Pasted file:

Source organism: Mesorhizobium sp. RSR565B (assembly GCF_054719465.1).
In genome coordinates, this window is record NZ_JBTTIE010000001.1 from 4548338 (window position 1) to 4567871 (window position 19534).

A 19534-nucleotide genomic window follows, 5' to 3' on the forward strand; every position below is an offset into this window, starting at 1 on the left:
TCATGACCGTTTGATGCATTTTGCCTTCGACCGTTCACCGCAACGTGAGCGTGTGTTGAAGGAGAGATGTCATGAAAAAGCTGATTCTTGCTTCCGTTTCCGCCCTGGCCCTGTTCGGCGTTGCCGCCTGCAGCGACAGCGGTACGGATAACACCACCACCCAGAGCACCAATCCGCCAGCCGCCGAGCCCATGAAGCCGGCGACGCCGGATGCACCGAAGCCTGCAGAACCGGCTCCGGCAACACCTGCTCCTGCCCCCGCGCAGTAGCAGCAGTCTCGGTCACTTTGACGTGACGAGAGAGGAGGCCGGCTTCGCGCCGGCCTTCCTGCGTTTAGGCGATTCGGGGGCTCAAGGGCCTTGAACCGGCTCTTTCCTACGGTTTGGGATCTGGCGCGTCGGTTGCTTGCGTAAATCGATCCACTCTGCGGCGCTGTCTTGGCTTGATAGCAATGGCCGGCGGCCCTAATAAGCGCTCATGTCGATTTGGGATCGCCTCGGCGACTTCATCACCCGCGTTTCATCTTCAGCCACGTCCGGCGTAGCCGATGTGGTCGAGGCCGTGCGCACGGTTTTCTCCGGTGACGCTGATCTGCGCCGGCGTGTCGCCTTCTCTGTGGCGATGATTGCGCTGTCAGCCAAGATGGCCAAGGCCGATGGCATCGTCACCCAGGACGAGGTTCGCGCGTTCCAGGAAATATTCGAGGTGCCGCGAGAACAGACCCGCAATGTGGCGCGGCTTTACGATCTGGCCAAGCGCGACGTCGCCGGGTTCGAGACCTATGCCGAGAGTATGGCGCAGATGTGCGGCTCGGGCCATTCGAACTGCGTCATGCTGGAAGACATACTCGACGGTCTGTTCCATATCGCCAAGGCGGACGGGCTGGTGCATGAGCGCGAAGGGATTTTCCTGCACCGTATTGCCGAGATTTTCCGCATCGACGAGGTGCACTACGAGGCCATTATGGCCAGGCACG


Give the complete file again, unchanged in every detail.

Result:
Source organism: Mesorhizobium sp. RSR565B (assembly GCF_054719465.1).
In genome coordinates, this window is record NZ_JBTTIE010000001.1 from 4548338 (window position 1) to 4567871 (window position 19534).

A 19534-nucleotide genomic window follows, 5' to 3' on the forward strand; every position below is an offset into this window, starting at 1 on the left:
TCATGACCGTTTGATGCATTTTGCCTTCGACCGTTCACCGCAACGTGAGCGTGTGTTGAAGGAGAGATGTCATGAAAAAGCTGATTCTTGCTTCCGTTTCCGCCCTGGCCCTGTTCGGCGTTGCCGCCTGCAGCGACAGCGGTACGGATAACACCACCACCCAGAGCACCAATCCGCCAGCCGCCGAGCCCATGAAGCCGGCGACGCCGGATGCACCGAAGCCTGCAGAACCGGCTCCGGCAACACCTGCTCCTGCCCCCGCGCAGTAGCAGCAGTCTCGGTCACTTTGACGTGACGAGAGAGGAGGCCGGCTTCGCGCCGGCCTTCCTGCGTTTAGGCGATTCGGGGGCTCAAGGGCCTTGAACCGGCTCTTTCCTACGGTTTGGGATCTGGCGCGTCGGTTGCTTGCGTAAATCGATCCACTCTGCGGCGCTGTCTTGGCTTGATAGCAATGGCCGGCGGCCCTAATAAGCGCTCATGTCGATTTGGGATCGCCTCGGCGACTTCATCACCCGCGTTTCATCTTCAGCCACGTCCGGCGTAGCCGATGTGGTCGAGGCCGTGCGCACGGTTTTCTCCGGTGACGCTGATCTGCGCCGGCGTGTCGCCTTCTCTGTGGCGATGATTGCGCTGTCAGCCAAGATGGCCAAGGCCGATGGCATCGTCACCCAGGACGAGGTTCGCGCGTTCCAGGAAATATTCGAGGTGCCGCGAGAACAGACCCGCAATGTGGCGCGGCTTTACGATCTGGCCAAGCGCGACGTCGCCGGGTTCGAGACCTATGCCGAGAGTATGGCGCAGATGTGCGGCTCGGGCCATTCGAACTGCGTCATGCTGGAAGACATACTCGACGGTCTGTTCCATATCGCCAAGGCGGACGGGCTGGTGCATGAGCGCGAAGGGATTTTCCTGCACCGTATTGCCGAGATTTTCCGCATCGACGAGGTGCACTACGAGGCCATTATGGCCAGGCACG